In the forecourt of the Kunsthaus Baselland, Leopold Kessler (*1976, lives and works in Vienna) premieres his eight-metre-long Volks–Shoeshine Machine (2008) in Switzerland. The fully functioning machine, mostly known — in a smaller format — from hotel lobbies, offers passersby the opportunity to brush their shoes.
Based on the notion of the social pressure of wearing polished shoes which, as much as healthy teeth, represent a successful functioning in society, the artist explores how the machine is used in different environments, and which thematic assignments are associated with it and its use. Its oversized dimension emphasizes the collective-socialist aspect and is here deliberately adapted to contrast with the interests of the individual. The notoriety of the object supports the reaction and action of the passersby, while its unusual length provokes a new and different behavior. The placement of the Volks–Shoeshine Machine in the Jardin des Tuileries in Paris showed that tourists might mostly use the machine in order to photograph each other cleaning shoes. They perceived the installation as a service to them provided by the city. The new adoption of the Volks–Shoeshine Machine on the forecourt of the Kunsthaus Baselland, an institution that is marked by its proximity to sports facilities and an adjoining industrial area — an atypical territory in the classical art field — promises interesting moments of encounter of random passers-by and those interested in the arts, because of the international audience attracted to Art Basel.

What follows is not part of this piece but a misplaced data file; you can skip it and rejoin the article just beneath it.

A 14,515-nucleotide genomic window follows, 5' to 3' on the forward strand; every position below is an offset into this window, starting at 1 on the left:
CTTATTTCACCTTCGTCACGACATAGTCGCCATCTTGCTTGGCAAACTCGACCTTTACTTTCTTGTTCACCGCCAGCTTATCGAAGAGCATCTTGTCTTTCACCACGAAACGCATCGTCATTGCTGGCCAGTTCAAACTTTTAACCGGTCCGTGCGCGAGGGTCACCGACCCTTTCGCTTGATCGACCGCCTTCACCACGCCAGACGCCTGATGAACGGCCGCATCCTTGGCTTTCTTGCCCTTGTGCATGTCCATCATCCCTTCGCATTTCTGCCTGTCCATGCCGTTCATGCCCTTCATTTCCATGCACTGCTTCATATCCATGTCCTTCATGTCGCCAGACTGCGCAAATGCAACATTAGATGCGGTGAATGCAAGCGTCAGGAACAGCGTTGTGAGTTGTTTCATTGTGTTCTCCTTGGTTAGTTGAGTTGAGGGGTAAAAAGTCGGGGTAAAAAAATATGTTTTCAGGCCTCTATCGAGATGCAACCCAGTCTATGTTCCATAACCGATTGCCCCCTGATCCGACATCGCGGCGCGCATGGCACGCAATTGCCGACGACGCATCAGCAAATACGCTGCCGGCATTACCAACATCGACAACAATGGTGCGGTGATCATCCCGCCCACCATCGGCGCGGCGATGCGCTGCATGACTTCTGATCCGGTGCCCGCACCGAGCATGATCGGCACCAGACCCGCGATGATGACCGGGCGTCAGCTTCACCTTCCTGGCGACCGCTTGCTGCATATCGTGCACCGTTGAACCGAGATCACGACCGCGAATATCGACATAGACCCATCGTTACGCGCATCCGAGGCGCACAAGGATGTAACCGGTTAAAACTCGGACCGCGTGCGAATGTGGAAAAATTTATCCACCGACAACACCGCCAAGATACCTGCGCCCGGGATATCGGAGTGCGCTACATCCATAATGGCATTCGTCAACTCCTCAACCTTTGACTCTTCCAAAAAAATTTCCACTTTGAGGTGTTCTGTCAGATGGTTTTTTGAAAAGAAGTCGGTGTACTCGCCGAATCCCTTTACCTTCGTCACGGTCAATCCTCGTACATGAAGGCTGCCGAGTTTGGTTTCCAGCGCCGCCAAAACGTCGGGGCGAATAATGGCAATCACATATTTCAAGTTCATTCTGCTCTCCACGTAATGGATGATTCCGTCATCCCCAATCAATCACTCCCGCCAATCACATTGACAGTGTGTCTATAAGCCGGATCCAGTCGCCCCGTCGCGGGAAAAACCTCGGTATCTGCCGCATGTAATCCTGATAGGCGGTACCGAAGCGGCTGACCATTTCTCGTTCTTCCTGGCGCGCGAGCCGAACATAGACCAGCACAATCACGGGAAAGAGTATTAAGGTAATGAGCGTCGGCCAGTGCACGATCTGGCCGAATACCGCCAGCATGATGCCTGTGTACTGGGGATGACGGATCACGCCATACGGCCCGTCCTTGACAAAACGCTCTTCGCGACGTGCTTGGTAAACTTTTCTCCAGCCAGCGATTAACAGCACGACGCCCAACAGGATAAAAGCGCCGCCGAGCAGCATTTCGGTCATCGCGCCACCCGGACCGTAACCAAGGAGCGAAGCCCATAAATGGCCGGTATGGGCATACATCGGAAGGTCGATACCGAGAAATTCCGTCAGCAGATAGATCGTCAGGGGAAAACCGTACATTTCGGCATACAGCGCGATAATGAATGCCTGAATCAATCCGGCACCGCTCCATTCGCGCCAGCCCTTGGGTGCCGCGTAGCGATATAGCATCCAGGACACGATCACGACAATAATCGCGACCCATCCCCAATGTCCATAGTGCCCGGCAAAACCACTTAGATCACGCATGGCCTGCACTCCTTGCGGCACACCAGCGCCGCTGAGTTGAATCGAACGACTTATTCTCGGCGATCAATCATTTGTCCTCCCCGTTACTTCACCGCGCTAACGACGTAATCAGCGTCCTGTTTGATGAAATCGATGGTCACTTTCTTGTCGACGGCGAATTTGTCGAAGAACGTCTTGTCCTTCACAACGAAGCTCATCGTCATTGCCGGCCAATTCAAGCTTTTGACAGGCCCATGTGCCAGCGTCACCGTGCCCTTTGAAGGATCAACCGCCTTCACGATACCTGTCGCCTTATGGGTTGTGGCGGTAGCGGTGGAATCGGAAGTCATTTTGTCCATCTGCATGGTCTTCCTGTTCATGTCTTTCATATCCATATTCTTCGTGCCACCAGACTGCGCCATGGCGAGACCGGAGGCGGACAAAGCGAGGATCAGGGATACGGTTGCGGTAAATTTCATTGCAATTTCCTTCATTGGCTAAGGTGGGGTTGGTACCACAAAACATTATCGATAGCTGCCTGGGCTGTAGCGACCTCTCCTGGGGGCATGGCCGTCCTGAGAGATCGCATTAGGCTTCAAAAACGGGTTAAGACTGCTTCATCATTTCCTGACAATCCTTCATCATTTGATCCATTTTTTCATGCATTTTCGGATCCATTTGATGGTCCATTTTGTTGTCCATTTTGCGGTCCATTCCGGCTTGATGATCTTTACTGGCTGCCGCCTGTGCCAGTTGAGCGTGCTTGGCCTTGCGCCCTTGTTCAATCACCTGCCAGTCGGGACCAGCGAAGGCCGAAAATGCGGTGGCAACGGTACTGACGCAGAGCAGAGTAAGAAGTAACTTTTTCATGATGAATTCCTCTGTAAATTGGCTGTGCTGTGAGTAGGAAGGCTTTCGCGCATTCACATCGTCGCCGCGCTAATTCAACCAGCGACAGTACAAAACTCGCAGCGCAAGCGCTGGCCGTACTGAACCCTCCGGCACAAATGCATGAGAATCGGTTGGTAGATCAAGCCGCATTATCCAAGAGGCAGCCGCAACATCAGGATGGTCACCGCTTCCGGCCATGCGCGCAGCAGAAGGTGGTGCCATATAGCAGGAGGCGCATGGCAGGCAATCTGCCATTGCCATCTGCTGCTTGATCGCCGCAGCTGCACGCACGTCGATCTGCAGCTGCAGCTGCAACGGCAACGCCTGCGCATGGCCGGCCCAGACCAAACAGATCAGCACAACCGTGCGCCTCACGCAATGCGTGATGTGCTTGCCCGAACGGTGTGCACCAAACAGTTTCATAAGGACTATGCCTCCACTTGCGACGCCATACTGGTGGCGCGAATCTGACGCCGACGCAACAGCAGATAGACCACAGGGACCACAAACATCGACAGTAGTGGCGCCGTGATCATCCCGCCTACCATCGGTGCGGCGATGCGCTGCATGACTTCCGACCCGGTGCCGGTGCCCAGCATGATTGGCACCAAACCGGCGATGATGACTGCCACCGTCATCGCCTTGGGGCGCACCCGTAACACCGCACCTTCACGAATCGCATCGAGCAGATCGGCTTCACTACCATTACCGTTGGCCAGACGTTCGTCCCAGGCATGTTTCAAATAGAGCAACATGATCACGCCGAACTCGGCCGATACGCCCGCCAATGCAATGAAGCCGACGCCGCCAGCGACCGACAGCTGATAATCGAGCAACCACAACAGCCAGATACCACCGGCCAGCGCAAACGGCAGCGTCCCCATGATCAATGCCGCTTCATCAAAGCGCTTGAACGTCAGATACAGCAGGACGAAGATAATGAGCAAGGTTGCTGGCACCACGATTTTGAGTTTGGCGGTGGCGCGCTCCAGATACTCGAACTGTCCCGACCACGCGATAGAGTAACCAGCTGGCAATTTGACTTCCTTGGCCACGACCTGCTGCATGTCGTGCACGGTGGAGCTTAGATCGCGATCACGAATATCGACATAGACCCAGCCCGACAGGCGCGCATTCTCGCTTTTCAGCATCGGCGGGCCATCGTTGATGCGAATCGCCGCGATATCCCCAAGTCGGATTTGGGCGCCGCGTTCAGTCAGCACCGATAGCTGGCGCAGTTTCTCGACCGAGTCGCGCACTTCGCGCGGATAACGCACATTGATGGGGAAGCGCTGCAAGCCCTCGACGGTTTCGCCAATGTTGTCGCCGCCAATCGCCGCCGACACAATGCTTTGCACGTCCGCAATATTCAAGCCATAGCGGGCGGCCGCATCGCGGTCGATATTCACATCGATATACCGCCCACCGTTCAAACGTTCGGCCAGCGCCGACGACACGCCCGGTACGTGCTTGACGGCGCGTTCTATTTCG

With his interventions in public space, Leopold Kessler explores the ‘small’ and the ‘big’ activities people execute in everyday life and those that contribute to succeed in social life. For the video Service Active/Passive (2007) the artist cleaned car windows in New York (under Mayor Giuliani, this was deemed illegal) and gave his earned dollars to a person who handed out soaps and towels in restaurant toilets. In exchange for the socially accepted request of a stranger for a cigarette, he requested a photo of the person doing the inquiring (Schnorrer, 2006—2008, digital slide show with 60 photographs). In these interventions, Kessler questions the current ideas of exchange and service in our society.
Text by Sabine Schaschl